The storm damage in Harrison County means plenty of extra work for beach crews.
Wind and waves ripped apart piers, tossed broken shrimp boats ashore and blew sand over the sea wall.
Beach workers began the task of picking up the pieces Tuesday.
The beach itself weathered the storm pretty well. Some sand was lost to the wind and waves, but the bigger concern from this storm is debris, especially in East Biloxi.
Beach crews there started the day collecting the largest pieces of litter.
"We had a lot of debris that washed up in the Biloxi area as a result of some shrimp boats that had broken up in the storm," said Sand Beach Director, Bobby Weaver.
His crews crews collected several such piles in East Biloxi. Allison washed ashore a variety of marine litter.
Heavy equipment will be used to help restore the shore.
"First of all we want to get through and get all the large timbers. And we certainly would ask any of the public who want to go on the beach to be aware that there are timbers with nails in it. And try to stay away from those segments until we get them picked up," said Weaver.
Workers removed boards from a piece of the Porter Avenue pier which washed ashore. Another piece of that same pier became the perfect beach spot for a visiting Ohio family.
"We saw it up here on the sand, so we thought we would use it," said Ann Quinlan of Cleveland, Ohio.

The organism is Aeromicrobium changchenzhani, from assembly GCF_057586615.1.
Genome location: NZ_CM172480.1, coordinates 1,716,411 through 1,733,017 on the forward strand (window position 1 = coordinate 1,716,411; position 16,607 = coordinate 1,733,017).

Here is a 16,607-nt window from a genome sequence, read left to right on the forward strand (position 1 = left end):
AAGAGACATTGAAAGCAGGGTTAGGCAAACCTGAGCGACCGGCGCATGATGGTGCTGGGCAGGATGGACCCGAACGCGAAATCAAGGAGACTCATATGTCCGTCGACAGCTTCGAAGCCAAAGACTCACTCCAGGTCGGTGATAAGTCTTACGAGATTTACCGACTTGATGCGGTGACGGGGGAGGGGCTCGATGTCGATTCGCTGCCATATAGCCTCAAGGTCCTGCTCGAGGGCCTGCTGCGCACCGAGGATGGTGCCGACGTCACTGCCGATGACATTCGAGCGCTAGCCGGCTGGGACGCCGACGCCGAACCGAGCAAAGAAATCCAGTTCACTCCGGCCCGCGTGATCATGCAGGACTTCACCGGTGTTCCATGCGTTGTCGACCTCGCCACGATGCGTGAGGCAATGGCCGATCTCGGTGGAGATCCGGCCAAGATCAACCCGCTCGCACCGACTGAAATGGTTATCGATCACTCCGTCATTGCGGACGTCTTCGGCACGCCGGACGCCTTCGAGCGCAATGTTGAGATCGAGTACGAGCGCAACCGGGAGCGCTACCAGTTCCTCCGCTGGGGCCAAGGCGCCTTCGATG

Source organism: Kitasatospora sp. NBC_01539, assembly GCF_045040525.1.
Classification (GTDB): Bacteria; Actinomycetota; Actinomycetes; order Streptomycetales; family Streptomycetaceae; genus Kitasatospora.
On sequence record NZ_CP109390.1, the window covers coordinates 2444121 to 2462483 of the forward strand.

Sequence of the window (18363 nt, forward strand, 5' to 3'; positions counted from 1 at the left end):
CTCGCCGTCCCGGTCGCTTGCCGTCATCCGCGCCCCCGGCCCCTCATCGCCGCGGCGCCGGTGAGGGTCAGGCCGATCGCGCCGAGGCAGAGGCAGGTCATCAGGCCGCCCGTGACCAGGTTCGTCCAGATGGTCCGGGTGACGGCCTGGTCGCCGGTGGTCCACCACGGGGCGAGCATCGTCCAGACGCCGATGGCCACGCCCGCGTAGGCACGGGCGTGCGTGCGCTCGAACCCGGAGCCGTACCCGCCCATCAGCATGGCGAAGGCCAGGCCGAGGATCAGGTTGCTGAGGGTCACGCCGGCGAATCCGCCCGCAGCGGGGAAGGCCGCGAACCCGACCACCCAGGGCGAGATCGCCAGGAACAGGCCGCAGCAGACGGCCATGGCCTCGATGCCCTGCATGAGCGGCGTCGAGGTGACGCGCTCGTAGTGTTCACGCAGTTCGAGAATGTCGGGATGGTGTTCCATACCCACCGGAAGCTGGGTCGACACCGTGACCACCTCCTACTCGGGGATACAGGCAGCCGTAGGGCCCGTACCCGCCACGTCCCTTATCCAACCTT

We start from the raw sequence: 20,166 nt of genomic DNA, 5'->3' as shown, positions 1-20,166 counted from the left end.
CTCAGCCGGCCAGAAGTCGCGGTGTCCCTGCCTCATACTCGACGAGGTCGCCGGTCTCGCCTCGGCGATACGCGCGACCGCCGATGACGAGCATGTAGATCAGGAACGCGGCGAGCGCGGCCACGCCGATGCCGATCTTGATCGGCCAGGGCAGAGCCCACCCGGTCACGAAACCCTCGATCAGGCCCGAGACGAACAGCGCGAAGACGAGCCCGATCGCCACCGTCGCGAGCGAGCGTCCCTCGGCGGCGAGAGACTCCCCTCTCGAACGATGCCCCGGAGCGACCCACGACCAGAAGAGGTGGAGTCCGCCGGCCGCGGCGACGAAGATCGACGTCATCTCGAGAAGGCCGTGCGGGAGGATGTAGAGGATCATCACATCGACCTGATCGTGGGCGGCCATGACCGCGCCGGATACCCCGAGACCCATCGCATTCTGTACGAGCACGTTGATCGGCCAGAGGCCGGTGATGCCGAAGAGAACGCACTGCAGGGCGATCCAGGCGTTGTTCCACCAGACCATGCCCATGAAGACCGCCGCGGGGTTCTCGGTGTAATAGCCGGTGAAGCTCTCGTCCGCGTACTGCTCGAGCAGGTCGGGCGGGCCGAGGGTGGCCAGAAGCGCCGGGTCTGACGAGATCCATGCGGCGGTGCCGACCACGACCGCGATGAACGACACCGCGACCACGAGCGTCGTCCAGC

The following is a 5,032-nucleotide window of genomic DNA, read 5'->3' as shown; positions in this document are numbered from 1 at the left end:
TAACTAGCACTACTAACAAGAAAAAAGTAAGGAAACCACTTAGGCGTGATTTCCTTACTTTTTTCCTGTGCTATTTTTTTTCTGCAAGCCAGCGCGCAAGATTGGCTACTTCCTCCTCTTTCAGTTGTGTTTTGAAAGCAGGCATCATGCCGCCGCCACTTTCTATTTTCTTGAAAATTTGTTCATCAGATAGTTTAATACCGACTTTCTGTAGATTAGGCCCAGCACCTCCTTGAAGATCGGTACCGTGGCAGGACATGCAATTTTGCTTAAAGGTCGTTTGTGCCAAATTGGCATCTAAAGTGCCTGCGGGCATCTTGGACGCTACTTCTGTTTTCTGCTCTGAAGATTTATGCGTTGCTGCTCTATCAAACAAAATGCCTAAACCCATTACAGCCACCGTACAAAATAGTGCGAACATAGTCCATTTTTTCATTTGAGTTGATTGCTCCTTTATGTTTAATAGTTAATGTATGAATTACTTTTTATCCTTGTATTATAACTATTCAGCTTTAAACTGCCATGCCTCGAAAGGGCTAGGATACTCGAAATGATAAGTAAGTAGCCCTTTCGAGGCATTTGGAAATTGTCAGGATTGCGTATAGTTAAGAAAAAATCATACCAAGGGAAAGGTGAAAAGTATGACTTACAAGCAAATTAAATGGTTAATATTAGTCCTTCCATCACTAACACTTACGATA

The Quinlans didn't realize the wooden bench and boards actually belong at the end of the nearby pier. Storm damage or not, it proved quite useful.
"It's coming in real handy. It keeps everything off the sand for us, so we're going to take advantage of it," said Steve Quinlan.
The family also welcomes the much improved weather. They arrived just in time for Allison.
"We got here Sunday afternoon. Just in time for the huge storm," said Ann Quinlan.
Beach dwelling birds took a deadly hit from the storm. Storm driven waves washed away hundreds of least tern nests, displacing eggs and killing many chicks.
But the terns should have enough time to recover this summer.
Jan Dubisson is with the Coast Audubon Society.
"It's early enough this year for them to re mate and re nest. It takes three weeks from the time they mate to lay eggs and then another three weeks for the chicks to get to the point where they can fly."